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2 Alternative LP-E6 Batteries Worth Buying To Save You Money

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DSLR cameras are great for traveling or covering concerts, parties, or other miscellaneous events. In these types of circumstances, you'll want to be sure to pack extra memory cards and plenty of spare batteries so you don't miss out on the action.

As some of you may know already, I own both a Canon 5D Mark III as well Canon's 70D DSLR model which is ultra convenient as they both share the same LP-E6 battery model. In order to be prepared for continuous on the go use, I decided to purchase several batteries although I refused to pay the full $60 for the Canon branded version. Due to this, I sought out quality 3rd party alternatives to get more bang for my buck without any significant decrease in performance.

Since then, I've purchased two different brands of LP-E6 batteries of which I'll get into more detail below. Both have performed flawlessly throughout my 3 months of testing and I would recommend either to any prospective buyers as you're able to buy several of these 3rd party batteries for the same price as a single Canon branded LP-E6 battery.

Just to make it clear, these battery recommendations are only compatible with the following DSLRs:

Canon EOS:

  • 5D Mark II
  • 5D Mark III
  • 5D Mark IV
  • 60D
  • 60Da
  • 80D
  • 70D
  • 6D Mark II
  • 6D
  • 7D
  • 7DSV
  • 7D Mark II


Wasabi Power Pack & Charger

Amazon sells a pack of two 3rd-party LP-E6 batteries coupled with an additional LP-E6 charger for the impressively low price of $29.99. The two batteries are nearly identical to Canon's $60 offering although they are rated for 2600mAh versus Canon's 1800mAh. This means you'll get around 45% more battery life per charge. If you use a battery grip (an accessory that uses two batteries at once) then chances are you'll be wanting to buy your spare batteries in groups of two to make your life easier.

So far, my experience with the Wasabi batteries have been stellar. They charge and perform just like the Canon batteries and I have a significant increase in battery life while utilizing these 2600mAh batteries. Some people are saying these batteries will not work for their Canon 6D although I've had no problem utilizing them on both my 5D Mark III and 70D with both indicating the battery levels correctly on my camera's LCD.

The included charger works to charge any LP-E6 battery and I can also charge these Wasabi batteries with the traditional Canon-branded charger that shipped with my DSLR. The Wasabi charger includes both car and european plug adapters, but I have yet to test out either of these options. Given they work as I'd expect, these accessories could become very useful for a frequent traveler.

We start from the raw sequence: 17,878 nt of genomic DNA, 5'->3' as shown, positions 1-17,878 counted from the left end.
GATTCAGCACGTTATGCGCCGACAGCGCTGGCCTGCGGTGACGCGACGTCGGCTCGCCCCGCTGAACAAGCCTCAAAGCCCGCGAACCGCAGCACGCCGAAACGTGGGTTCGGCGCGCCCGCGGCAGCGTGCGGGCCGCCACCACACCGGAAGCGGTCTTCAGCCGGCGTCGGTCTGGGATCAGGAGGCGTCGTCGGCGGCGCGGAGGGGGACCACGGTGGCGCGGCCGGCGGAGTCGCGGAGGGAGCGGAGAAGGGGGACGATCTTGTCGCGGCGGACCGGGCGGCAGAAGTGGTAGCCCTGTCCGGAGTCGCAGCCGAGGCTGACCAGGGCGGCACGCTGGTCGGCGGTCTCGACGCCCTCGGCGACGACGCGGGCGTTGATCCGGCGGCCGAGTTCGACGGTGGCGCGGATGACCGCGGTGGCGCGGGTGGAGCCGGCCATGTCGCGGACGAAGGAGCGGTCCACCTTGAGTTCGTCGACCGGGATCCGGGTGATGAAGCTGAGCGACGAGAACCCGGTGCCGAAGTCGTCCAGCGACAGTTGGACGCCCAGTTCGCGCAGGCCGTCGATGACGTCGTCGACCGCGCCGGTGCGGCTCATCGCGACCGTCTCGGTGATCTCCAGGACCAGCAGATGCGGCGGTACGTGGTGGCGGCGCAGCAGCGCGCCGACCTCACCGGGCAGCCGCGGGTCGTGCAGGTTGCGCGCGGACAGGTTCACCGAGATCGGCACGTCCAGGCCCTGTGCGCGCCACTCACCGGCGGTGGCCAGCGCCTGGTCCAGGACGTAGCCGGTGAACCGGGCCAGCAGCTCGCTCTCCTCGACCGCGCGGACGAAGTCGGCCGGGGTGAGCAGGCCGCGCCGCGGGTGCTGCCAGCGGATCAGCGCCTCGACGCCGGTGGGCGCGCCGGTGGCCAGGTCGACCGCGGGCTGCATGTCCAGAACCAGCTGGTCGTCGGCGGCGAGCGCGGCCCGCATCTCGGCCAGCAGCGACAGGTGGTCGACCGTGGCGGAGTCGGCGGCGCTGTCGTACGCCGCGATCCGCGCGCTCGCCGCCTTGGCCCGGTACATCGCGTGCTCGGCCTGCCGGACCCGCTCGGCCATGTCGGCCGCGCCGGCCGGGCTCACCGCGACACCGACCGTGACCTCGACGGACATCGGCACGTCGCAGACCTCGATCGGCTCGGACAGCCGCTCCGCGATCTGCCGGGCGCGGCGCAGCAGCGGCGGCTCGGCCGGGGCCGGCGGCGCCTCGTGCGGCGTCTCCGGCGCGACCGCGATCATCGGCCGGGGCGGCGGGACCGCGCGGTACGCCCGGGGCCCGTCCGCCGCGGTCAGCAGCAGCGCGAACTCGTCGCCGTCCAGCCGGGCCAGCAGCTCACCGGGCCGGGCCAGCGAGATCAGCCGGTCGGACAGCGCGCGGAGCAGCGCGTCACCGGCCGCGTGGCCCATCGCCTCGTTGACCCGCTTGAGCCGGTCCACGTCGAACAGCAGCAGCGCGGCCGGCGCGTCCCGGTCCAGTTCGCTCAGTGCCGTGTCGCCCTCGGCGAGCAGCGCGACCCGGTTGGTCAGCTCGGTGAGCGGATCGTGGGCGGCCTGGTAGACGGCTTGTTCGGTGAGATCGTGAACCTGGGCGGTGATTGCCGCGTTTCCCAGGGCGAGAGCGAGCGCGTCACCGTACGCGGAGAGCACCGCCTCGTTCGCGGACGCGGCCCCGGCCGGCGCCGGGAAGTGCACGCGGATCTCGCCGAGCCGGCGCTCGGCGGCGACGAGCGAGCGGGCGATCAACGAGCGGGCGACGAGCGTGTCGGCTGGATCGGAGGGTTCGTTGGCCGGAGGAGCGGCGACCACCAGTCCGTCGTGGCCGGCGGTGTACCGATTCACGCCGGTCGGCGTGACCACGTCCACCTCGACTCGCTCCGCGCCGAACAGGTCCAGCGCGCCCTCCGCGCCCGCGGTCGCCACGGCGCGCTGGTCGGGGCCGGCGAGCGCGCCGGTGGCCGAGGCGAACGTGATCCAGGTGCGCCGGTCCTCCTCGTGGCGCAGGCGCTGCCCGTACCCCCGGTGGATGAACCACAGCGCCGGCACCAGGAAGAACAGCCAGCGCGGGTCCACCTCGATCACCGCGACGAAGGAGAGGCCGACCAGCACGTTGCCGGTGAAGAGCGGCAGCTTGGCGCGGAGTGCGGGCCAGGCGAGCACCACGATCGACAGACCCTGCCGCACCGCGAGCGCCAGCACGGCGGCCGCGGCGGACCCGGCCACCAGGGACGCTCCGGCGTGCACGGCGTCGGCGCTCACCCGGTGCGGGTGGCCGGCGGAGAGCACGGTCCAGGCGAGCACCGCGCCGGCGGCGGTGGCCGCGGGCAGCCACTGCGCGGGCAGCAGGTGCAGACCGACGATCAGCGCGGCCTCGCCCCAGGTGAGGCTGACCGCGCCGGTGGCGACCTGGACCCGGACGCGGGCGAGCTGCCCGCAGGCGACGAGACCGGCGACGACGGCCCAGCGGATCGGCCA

You may notice Amazon only sells these batteries through a 3rd party seller called “Blue Nook”. Don't let that discourage you as they are reputable sellers and will work with you if there is a problem with your order. Additionally, these batteries also come with a 3 year warranty so they are well worth the $29.99 price tag.

Price per battery (estimate): $14.99
Savings compared to Canon's LP-E6: $45.01 (75% cheaper)
Product link: Click To View The Product Page For Wasabi's Power Pack & Charger


Watson LP-E6 Battery Pack

The LP-E6 battery pack produced by Watson is the most popular 3rd-party LP-E6 battery pack found on B&H Photo. As you'd expect, the Watson appears to look nearly identical to the Canon LP-E6 battery although it is priced at $34.95 which is almost a 50% discount when compared to Canon.

Internally, the Watson harnesses a 1750mAh battery which is a slight disadvantage when compared to Canon's 1800mAh and Wasabi's 2600mAh. However, the 50mAh difference between the Canon and Watson is negligible so it shouldn't turn you away from this product. It is important to note that the Watson comes only with a single battery and does not include a charger like the Wasabi.

I have used the Watson LP-E6 for a few weeks now and have found its performance to be comparable with Canon's in virtually every aspect. It has been recognized by both DSLR's LCD battery level indicator without any hiccups.

Personally, I'd choose to buy the Wasabi over the Watson merely due to the difference in price and the larger battery capacity although I surely wouldn't discourage any prospective buyers from purchasing a Watson. It still performs as expected while still offering a significant savings when compared to spending $60 for the Canon version.

Price per battery: $34.95
Savings compared to Canon's LP-E6: $25.05 (42% cheaper)
Product link: Click To View The Product Page For Watson's LP-E6 Battery Pack

Feel free to leave your experiences with the batteries mentioned above or any other competing LP-E6 battery packs in the comments below.

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10 thoughts on “2 Alternative LP-E6 Batteries Worth Buying To Save You Money”